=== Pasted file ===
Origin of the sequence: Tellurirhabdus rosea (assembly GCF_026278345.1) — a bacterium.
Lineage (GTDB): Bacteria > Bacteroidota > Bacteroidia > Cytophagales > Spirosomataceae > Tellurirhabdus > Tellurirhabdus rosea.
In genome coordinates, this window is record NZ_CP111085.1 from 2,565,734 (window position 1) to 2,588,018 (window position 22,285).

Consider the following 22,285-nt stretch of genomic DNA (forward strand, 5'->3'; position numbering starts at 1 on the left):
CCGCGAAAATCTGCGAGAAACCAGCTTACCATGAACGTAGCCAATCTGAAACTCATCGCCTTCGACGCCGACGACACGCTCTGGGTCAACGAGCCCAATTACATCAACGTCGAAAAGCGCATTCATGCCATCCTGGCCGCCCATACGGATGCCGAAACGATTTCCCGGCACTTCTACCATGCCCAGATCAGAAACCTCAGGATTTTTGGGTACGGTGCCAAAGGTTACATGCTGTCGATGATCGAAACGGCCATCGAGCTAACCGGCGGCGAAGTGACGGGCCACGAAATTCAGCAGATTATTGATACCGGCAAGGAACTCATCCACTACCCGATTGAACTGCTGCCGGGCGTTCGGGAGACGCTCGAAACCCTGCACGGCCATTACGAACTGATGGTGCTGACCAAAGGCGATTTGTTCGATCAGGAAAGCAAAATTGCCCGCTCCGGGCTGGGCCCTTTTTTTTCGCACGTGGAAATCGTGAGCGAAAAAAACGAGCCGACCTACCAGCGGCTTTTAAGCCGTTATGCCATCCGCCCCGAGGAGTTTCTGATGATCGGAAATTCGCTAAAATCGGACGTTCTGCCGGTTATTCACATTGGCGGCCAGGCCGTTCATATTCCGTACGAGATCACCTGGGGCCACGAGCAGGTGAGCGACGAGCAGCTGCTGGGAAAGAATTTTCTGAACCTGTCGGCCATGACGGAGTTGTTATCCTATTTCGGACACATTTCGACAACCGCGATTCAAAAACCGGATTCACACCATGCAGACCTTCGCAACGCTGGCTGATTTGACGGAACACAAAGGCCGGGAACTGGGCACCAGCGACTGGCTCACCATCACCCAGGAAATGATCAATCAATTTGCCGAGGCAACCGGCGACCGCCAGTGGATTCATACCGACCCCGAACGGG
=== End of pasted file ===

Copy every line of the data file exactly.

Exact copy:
Origin of the sequence: Tellurirhabdus rosea (assembly GCF_026278345.1) — a bacterium.
Lineage (GTDB): Bacteria > Bacteroidota > Bacteroidia > Cytophagales > Spirosomataceae > Tellurirhabdus > Tellurirhabdus rosea.
In genome coordinates, this window is record NZ_CP111085.1 from 2,565,734 (window position 1) to 2,588,018 (window position 22,285).

Consider the following 22,285-nt stretch of genomic DNA (forward strand, 5'->3'; position numbering starts at 1 on the left):
CCGCGAAAATCTGCGAGAAACCAGCTTACCATGAACGTAGCCAATCTGAAACTCATCGCCTTCGACGCCGACGACACGCTCTGGGTCAACGAGCCCAATTACATCAACGTCGAAAAGCGCATTCATGCCATCCTGGCCGCCCATACGGATGCCGAAACGATTTCCCGGCACTTCTACCATGCCCAGATCAGAAACCTCAGGATTTTTGGGTACGGTGCCAAAGGTTACATGCTGTCGATGATCGAAACGGCCATCGAGCTAACCGGCGGCGAAGTGACGGGCCACGAAATTCAGCAGATTATTGATACCGGCAAGGAACTCATCCACTACCCGATTGAACTGCTGCCGGGCGTTCGGGAGACGCTCGAAACCCTGCACGGCCATTACGAACTGATGGTGCTGACCAAAGGCGATTTGTTCGATCAGGAAAGCAAAATTGCCCGCTCCGGGCTGGGCCCTTTTTTTTCGCACGTGGAAATCGTGAGCGAAAAAAACGAGCCGACCTACCAGCGGCTTTTAAGCCGTTATGCCATCCGCCCCGAGGAGTTTCTGATGATCGGAAATTCGCTAAAATCGGACGTTCTGCCGGTTATTCACATTGGCGGCCAGGCCGTTCATATTCCGTACGAGATCACCTGGGGCCACGAGCAGGTGAGCGACGAGCAGCTGCTGGGAAAGAATTTTCTGAACCTGTCGGCCATGACGGAGTTGTTATCCTATTTCGGACACATTTCGACAACCGCGATTCAAAAACCGGATTCACACCATGCAGACCTTCGCAACGCTGGCTGATTTGACGGAACACAAAGGCCGGGAACTGGGCACCAGCGACTGGCTCACCATCACCCAGGAAATGATCAATCAATTTGCCGAGGCAACCGGCGACCGCCAGTGGATTCATACCGACCCCGAACGGG